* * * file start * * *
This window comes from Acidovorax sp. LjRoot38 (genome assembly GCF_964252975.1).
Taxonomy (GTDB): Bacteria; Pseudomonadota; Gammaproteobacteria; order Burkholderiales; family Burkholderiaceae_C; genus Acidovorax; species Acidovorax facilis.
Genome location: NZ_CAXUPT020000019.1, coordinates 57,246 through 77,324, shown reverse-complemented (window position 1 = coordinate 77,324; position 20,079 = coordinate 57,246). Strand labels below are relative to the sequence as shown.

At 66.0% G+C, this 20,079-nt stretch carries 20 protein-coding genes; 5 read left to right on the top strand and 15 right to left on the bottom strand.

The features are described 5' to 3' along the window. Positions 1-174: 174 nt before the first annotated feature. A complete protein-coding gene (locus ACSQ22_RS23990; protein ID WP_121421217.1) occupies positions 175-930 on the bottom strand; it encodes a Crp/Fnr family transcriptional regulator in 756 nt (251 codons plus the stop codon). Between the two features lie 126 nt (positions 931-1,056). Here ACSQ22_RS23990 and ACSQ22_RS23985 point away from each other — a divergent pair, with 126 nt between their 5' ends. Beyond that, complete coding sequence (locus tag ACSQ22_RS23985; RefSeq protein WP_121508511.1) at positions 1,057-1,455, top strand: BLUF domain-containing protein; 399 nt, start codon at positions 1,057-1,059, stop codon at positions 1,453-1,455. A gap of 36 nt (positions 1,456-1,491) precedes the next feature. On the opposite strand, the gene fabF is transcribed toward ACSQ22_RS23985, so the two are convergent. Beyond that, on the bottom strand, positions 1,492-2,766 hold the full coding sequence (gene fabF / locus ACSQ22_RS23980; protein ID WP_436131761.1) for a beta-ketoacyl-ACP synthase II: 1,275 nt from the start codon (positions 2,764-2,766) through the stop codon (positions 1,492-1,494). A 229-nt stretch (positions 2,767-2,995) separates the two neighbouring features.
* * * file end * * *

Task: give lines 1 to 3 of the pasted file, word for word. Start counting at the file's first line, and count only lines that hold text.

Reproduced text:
This window comes from Acidovorax sp. LjRoot38 (genome assembly GCF_964252975.1).
Taxonomy (GTDB): Bacteria; Pseudomonadota; Gammaproteobacteria; order Burkholderiales; family Burkholderiaceae_C; genus Acidovorax; species Acidovorax facilis.
Genome location: NZ_CAXUPT020000019.1, coordinates 57,246 through 77,324, shown reverse-complemented (window position 1 = coordinate 77,324; position 20,079 = coordinate 57,246). Strand labels below are relative to the sequence as shown.